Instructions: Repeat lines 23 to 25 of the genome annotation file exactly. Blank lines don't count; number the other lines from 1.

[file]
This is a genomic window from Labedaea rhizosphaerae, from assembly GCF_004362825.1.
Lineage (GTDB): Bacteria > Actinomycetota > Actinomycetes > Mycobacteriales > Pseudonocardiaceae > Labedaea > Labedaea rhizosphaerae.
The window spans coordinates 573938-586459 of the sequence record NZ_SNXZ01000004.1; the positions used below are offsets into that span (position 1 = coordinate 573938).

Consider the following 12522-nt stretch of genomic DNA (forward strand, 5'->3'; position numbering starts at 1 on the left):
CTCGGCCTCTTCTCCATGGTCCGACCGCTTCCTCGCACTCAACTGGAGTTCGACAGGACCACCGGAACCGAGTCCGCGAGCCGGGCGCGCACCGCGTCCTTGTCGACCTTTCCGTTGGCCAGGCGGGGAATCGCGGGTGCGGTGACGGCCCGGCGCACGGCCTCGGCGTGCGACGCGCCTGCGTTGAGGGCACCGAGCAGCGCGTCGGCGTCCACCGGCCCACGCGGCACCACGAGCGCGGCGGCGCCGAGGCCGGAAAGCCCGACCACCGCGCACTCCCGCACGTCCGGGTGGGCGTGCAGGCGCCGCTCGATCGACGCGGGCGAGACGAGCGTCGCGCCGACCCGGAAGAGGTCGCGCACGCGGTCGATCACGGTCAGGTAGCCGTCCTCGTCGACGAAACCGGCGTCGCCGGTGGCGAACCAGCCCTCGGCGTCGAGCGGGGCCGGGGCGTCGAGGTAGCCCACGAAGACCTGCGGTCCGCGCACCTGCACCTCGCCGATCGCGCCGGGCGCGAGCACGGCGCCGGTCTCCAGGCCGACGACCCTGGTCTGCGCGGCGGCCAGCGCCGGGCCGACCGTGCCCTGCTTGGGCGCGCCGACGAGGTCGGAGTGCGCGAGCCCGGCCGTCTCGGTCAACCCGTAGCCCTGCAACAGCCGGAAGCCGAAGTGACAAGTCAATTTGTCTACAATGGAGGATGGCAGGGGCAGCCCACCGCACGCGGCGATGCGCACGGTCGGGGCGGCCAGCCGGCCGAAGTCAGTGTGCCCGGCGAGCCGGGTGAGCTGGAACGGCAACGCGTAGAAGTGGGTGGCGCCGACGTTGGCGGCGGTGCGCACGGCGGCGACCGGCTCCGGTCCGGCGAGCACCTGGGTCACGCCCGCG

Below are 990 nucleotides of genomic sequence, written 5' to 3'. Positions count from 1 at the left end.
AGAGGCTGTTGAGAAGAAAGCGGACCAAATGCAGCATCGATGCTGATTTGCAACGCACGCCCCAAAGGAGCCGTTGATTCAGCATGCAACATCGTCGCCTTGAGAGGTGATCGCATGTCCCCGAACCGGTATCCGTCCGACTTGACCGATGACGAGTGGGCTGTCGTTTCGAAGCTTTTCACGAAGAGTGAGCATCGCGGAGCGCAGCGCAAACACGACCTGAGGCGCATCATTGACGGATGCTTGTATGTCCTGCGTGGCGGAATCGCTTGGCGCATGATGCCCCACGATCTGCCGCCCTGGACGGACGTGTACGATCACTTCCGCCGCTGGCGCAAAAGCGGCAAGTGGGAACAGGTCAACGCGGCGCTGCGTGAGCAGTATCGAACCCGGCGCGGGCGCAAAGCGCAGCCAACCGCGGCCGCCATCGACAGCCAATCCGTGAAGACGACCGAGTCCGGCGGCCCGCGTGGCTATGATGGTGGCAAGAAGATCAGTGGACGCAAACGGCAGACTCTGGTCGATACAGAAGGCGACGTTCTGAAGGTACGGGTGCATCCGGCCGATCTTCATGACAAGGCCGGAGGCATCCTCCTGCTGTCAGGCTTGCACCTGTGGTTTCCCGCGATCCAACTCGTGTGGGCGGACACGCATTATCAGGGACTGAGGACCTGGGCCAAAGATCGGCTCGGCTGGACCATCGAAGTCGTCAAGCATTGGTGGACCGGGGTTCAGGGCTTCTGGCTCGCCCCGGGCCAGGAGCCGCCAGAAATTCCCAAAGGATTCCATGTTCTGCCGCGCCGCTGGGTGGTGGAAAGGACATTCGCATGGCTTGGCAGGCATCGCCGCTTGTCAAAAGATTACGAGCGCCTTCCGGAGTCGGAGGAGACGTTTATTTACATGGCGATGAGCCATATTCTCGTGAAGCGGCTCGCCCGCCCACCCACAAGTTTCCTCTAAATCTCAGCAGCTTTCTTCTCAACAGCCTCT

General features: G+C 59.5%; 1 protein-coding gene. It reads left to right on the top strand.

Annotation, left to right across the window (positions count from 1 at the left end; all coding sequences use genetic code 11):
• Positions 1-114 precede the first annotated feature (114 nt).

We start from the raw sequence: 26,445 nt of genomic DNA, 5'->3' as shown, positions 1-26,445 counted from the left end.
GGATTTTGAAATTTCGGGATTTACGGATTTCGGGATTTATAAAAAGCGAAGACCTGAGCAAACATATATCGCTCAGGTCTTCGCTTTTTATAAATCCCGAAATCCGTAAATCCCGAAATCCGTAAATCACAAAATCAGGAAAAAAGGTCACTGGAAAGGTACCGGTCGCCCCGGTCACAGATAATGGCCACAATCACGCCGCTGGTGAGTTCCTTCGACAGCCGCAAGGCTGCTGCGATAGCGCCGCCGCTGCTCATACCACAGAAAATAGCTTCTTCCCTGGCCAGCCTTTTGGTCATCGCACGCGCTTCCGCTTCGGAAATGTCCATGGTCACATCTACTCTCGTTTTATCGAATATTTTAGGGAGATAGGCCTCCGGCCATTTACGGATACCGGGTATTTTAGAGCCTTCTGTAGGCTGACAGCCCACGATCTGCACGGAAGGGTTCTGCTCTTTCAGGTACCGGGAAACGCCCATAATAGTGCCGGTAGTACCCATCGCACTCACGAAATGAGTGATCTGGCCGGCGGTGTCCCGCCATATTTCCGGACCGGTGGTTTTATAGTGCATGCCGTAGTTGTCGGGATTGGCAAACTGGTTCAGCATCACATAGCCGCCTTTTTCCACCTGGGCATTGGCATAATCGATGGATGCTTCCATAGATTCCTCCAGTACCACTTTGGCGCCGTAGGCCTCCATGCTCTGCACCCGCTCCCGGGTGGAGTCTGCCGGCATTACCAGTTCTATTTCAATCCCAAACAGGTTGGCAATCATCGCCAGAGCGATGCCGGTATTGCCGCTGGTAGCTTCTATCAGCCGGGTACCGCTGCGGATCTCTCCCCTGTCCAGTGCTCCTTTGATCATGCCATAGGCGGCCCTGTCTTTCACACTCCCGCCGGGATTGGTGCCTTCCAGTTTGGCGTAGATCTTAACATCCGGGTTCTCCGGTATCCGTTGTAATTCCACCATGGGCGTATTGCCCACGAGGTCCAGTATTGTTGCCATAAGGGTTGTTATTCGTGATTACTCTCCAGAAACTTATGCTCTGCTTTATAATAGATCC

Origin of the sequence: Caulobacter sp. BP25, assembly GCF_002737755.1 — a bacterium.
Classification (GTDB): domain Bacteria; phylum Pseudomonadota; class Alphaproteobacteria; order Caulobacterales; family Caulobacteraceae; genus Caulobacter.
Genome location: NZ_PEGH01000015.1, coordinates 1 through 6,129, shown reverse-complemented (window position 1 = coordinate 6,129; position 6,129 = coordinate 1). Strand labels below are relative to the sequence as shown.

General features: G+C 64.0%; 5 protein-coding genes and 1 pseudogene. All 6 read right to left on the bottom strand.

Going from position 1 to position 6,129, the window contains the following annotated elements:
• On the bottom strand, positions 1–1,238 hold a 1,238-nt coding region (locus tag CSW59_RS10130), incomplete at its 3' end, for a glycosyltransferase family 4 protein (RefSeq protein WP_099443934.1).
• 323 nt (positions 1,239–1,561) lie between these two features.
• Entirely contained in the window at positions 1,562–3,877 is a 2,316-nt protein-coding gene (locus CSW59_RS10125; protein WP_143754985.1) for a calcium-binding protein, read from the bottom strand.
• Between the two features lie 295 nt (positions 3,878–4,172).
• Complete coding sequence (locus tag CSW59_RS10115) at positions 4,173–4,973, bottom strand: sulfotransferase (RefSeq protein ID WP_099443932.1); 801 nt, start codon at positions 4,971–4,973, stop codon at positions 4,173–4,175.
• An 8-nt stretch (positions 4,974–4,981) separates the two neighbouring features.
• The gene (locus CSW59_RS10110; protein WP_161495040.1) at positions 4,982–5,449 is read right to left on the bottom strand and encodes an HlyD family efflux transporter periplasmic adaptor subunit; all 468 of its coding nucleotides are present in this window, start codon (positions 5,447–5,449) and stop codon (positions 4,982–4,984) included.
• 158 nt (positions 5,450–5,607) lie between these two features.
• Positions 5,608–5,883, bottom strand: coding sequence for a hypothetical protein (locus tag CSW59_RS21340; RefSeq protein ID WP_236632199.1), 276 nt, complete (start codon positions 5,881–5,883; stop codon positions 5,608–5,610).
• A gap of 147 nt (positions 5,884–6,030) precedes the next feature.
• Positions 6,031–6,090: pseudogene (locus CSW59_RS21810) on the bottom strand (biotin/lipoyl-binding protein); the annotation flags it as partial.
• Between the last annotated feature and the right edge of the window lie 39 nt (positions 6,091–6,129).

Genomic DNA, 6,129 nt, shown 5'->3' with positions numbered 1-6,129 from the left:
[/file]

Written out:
• An 8-nt stretch (positions 4,974–4,981) separates the two neighbouring features.
• The gene (locus CSW59_RS10110; protein WP_161495040.1) at positions 4,982–5,449 is read right to left on the bottom strand and encodes an HlyD family efflux transporter periplasmic adaptor subunit; all 468 of its coding nucleotides are present in this window, start codon (positions 5,447–5,449) and stop codon (positions 4,982–4,984) included.
• 158 nt (positions 5,450–5,607) lie between these two features.